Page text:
A woman and her children were homeless, and the council found the woman to have intentionally made herself so. The council declined to provide alternative assistance under the Children Act, because of the effect of Lambeth LBC ex p A (finding that there is no power to provide housing to parents, under s17, on the basis that she is responsible for a child in need). A Housing officer enquired as to the position, and concluded, without checking, that the woman had wider family who would take her and the children in. Later, a consultant engaged to act on behalf of the council advised her that the council would not help unless the family were unwilling or unable to take the woman and children in, and that she could seek assistance from social services.
The woman unsurprisingly complained in the case that the first officer had not put the question about the possibility of resorting to her family for help, to her, directly; and that there had been no proper or thorough assessment of her situation.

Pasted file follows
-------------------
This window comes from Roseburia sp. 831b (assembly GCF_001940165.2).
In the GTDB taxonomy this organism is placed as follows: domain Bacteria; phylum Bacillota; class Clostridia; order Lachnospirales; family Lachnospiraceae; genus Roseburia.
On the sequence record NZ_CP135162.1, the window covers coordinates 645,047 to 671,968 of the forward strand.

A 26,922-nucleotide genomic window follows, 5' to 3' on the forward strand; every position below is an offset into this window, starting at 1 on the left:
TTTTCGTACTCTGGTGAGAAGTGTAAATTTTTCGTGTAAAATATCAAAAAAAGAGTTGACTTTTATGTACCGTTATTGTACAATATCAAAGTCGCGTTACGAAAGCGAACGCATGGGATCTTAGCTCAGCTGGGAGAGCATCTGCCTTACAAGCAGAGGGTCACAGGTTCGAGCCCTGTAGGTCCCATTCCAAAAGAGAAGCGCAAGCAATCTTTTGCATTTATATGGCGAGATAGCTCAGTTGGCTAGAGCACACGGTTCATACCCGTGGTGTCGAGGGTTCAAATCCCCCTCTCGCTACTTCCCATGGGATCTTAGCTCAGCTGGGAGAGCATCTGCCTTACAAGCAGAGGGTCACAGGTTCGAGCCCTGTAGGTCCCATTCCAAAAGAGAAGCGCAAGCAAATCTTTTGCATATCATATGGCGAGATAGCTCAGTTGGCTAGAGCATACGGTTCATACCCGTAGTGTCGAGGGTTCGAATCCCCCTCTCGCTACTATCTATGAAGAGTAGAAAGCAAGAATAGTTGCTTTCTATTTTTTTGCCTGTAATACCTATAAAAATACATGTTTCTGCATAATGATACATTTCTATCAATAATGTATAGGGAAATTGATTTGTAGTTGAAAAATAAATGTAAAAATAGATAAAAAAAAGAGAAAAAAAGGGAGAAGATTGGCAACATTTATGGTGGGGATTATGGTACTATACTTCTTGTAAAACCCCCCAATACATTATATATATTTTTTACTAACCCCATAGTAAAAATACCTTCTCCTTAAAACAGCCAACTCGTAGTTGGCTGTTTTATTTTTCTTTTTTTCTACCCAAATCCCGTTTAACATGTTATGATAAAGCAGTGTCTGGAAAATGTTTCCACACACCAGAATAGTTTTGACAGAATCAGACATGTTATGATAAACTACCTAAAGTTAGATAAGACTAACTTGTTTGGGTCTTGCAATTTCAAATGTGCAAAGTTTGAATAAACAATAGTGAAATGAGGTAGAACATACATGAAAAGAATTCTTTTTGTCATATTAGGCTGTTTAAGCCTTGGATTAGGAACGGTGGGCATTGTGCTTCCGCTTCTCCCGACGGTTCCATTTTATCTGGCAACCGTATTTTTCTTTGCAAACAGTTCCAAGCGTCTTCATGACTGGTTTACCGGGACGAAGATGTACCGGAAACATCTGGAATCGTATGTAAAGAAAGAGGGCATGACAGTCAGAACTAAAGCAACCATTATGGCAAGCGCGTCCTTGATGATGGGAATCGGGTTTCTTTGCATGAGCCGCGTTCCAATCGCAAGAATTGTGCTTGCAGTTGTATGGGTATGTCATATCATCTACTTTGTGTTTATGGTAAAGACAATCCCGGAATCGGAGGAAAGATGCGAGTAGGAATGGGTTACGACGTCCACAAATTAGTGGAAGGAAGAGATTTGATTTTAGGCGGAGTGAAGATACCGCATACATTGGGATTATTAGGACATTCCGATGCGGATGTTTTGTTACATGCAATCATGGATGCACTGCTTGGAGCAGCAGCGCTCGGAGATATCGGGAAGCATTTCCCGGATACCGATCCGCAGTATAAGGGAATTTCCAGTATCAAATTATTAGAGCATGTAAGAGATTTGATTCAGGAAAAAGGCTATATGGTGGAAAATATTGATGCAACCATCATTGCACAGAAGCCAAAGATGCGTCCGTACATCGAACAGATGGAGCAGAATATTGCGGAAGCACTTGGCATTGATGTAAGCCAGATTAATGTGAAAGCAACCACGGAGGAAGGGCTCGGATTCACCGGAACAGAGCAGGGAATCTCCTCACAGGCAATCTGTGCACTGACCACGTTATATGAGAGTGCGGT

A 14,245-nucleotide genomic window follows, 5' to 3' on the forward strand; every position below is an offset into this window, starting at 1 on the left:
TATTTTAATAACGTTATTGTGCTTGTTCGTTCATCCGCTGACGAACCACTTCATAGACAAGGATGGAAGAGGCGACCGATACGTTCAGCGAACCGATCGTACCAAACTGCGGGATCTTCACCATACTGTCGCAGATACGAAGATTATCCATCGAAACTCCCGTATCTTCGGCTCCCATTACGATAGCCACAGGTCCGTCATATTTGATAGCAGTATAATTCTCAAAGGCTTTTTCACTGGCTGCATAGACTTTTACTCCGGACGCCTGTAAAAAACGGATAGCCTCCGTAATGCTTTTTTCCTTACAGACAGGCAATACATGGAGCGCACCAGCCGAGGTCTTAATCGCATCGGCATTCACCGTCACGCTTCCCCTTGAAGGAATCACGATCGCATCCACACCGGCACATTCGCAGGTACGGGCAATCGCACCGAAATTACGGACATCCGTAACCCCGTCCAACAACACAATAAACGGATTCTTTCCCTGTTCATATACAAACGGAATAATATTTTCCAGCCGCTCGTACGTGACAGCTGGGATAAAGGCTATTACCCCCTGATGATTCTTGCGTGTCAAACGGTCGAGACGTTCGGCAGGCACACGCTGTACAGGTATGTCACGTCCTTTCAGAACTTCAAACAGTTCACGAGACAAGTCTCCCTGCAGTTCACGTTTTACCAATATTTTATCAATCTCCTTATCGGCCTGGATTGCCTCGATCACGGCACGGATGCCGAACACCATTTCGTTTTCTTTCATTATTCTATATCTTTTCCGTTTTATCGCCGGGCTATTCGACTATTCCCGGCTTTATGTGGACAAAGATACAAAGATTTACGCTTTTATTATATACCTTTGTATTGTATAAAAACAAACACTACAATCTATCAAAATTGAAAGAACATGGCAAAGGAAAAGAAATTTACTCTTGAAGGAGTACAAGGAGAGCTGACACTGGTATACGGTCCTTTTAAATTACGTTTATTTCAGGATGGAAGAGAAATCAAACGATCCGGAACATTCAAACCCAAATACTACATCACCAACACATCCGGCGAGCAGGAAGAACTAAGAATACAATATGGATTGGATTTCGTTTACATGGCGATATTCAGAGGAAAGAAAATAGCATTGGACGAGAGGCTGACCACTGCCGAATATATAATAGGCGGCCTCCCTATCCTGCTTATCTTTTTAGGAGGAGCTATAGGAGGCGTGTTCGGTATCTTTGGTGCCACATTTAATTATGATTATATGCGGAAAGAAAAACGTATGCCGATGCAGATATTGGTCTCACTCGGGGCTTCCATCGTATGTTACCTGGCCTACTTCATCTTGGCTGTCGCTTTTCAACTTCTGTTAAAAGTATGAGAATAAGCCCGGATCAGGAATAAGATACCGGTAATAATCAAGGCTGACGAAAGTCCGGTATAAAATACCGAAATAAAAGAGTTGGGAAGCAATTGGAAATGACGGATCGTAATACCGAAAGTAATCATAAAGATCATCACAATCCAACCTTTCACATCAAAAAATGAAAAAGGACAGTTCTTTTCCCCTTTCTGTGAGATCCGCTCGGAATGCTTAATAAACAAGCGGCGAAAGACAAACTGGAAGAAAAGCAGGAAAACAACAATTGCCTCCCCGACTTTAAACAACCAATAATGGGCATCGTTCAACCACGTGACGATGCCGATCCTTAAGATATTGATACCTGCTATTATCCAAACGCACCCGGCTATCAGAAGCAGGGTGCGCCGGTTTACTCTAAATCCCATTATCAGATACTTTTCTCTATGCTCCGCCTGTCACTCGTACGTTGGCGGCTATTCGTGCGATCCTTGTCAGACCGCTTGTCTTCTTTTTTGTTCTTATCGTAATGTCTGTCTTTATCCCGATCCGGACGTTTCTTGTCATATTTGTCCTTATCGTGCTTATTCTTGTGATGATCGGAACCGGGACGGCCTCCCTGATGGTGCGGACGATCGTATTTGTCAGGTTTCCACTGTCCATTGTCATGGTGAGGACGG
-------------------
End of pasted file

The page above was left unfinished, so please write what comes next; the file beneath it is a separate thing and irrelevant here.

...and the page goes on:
The court held that the woman had an arguable case in relation to the manner of the assessment. Stretched resources were not an excuse for not considering the case on its merits. Likewise the court was concerned as to the purported delegation of the council’s decision-making role to the consultant, acting ‘for’ the authority but as a self-employed consultant.
The case has therefore gone ahead to a full judicial review, but directly to the Court of Appeal, so that the ex p A decision can be reconsidered at a higher level. This may resolve the difficulty caused by that case, in relation to the needs of children who do not need to be taken into formal care, under s20 Children Act, but whose parent or parents are not entitled to housing, as homeless. It may also resolve whether housing and social services need to work more closely with each other, positively making referrals of clients not owed a duty by one agency, on to the other.